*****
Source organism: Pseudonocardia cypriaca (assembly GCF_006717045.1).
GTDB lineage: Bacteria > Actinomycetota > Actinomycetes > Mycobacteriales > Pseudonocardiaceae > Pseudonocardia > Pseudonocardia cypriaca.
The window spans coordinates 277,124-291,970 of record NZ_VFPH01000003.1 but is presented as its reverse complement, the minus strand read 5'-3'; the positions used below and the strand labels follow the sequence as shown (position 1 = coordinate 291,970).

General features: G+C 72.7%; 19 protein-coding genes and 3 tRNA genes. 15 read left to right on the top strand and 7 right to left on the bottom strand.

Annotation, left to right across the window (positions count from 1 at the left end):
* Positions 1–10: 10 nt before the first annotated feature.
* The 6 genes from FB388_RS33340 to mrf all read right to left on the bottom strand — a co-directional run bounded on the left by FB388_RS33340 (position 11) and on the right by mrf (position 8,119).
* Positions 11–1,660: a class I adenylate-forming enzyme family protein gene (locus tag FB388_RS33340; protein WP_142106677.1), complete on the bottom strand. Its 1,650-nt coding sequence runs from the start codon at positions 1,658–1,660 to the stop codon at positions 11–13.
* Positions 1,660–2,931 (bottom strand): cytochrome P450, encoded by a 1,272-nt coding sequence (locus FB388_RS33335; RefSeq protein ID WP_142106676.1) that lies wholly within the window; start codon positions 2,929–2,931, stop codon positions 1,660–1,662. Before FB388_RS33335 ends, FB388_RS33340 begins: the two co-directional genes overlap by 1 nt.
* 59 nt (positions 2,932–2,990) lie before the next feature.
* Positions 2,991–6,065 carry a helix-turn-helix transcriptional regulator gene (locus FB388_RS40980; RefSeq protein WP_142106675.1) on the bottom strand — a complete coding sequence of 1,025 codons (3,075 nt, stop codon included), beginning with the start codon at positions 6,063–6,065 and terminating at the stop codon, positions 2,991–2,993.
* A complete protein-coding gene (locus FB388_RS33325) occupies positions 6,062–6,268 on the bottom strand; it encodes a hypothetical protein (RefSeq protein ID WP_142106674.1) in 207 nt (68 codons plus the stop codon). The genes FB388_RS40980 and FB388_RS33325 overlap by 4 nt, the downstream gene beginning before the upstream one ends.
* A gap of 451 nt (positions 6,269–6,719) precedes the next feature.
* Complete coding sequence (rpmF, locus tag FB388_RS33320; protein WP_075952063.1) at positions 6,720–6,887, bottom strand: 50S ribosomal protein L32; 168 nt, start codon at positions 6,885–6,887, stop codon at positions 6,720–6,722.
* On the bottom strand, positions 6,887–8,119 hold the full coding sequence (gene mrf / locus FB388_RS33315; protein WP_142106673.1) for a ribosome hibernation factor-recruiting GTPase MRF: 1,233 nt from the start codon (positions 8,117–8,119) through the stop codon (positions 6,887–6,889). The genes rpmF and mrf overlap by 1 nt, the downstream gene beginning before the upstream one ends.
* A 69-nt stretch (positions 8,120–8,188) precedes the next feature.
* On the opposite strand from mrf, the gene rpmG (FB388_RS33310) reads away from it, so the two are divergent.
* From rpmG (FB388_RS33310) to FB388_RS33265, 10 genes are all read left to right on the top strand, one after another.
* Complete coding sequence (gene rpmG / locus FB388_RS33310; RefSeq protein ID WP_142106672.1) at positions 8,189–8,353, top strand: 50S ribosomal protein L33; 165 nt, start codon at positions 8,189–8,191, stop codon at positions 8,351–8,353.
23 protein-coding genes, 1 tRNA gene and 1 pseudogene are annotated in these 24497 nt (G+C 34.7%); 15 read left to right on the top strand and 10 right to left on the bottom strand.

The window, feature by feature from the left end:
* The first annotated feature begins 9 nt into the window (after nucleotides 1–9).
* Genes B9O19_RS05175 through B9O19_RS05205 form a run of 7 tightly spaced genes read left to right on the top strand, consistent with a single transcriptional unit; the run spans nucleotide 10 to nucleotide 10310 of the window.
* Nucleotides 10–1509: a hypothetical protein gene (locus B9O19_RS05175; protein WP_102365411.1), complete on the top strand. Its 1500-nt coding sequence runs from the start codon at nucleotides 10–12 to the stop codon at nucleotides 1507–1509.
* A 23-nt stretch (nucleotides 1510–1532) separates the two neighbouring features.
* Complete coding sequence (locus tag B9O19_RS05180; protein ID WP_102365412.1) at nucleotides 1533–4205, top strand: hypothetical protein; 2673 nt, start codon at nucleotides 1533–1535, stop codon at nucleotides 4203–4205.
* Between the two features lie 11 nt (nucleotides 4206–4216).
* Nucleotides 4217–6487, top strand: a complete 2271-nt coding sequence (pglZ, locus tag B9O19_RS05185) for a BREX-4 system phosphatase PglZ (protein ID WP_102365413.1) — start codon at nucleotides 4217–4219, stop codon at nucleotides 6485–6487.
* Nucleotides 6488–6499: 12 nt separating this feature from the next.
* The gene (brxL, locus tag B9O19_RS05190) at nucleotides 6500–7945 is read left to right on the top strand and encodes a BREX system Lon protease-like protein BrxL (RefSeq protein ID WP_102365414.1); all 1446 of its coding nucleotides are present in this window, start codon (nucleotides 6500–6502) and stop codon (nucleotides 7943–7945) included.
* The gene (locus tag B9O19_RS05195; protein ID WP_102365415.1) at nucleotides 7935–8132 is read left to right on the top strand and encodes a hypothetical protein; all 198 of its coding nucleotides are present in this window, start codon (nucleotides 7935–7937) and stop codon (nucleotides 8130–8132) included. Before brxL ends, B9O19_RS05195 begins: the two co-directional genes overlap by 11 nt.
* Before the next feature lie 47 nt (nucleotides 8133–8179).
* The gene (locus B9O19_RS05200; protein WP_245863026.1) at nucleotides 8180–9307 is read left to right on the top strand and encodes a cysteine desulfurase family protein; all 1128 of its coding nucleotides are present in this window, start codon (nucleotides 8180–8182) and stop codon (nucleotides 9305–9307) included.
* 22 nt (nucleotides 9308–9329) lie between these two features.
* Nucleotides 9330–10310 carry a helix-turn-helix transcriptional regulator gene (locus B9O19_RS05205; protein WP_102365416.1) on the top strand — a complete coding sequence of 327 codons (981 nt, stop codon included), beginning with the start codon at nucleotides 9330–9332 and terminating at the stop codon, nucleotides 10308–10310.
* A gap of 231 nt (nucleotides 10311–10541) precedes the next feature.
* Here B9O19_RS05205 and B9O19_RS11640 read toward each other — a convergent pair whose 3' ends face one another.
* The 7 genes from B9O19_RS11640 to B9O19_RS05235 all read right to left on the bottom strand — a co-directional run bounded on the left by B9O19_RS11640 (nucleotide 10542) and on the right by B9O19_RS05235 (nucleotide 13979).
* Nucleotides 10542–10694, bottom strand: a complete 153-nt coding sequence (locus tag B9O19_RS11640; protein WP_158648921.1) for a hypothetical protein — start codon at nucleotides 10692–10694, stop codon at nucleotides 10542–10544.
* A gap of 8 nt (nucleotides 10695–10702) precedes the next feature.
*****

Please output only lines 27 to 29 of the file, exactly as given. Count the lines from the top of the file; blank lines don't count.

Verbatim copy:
* Between the two features lie 11 nt (nucleotides 4206–4216).
* Nucleotides 4217–6487, top strand: a complete 2271-nt coding sequence (pglZ, locus tag B9O19_RS05185) for a BREX-4 system phosphatase PglZ (protein ID WP_102365413.1) — start codon at nucleotides 4217–4219, stop codon at nucleotides 6485–6487.
* Nucleotides 6488–6499: 12 nt separating this feature from the next.